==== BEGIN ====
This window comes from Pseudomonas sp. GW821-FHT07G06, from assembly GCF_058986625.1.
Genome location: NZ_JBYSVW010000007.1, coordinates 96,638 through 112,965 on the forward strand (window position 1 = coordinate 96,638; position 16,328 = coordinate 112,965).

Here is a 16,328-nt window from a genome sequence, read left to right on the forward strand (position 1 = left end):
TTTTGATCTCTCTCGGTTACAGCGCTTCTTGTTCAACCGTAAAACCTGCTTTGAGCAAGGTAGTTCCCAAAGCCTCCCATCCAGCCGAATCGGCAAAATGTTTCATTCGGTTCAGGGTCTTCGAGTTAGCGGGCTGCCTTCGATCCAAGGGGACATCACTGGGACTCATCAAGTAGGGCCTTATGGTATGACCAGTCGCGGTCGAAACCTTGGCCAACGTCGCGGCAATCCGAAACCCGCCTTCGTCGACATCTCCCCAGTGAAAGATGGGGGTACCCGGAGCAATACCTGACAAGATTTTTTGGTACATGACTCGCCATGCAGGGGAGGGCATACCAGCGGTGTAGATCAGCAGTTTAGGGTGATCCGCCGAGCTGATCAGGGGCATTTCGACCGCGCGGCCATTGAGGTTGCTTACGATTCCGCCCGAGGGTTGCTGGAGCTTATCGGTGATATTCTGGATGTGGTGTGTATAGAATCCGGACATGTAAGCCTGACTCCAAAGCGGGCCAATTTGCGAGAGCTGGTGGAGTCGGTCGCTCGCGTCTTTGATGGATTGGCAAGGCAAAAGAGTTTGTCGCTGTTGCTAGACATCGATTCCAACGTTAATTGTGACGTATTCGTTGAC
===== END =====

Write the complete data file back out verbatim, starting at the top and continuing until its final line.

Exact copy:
This window comes from Pseudomonas sp. GW821-FHT07G06, from assembly GCF_058986625.1.
Genome location: NZ_JBYSVW010000007.1, coordinates 96,638 through 112,965 on the forward strand (window position 1 = coordinate 96,638; position 16,328 = coordinate 112,965).

Here is a 16,328-nt window from a genome sequence, read left to right on the forward strand (position 1 = left end):
TTTTGATCTCTCTCGGTTACAGCGCTTCTTGTTCAACCGTAAAACCTGCTTTGAGCAAGGTAGTTCCCAAAGCCTCCCATCCAGCCGAATCGGCAAAATGTTTCATTCGGTTCAGGGTCTTCGAGTTAGCGGGCTGCCTTCGATCCAAGGGGACATCACTGGGACTCATCAAGTAGGGCCTTATGGTATGACCAGTCGCGGTCGAAACCTTGGCCAACGTCGCGGCAATCCGAAACCCGCCTTCGTCGACATCTCCCCAGTGAAAGATGGGGGTACCCGGAGCAATACCTGACAAGATTTTTTGGTACATGACTCGCCATGCAGGGGAGGGCATACCAGCGGTGTAGATCAGCAGTTTAGGGTGATCCGCCGAGCTGATCAGGGGCATTTCGACCGCGCGGCCATTGAGGTTGCTTACGATTCCGCCCGAGGGTTGCTGGAGCTTATCGGTGATATTCTGGATGTGGTGTGTATAGAATCCGGACATGTAAGCCTGACTCCAAAGCGGGCCAATTTGCGAGAGCTGGTGGAGTCGGTCGCTCGCGTCTTTGATGGATTGGCAAGGCAAAAGAGTTTGTCGCTGTTGCTAGACATCGATTCCAACGTTAATTGTGACGTATTCGTTGAC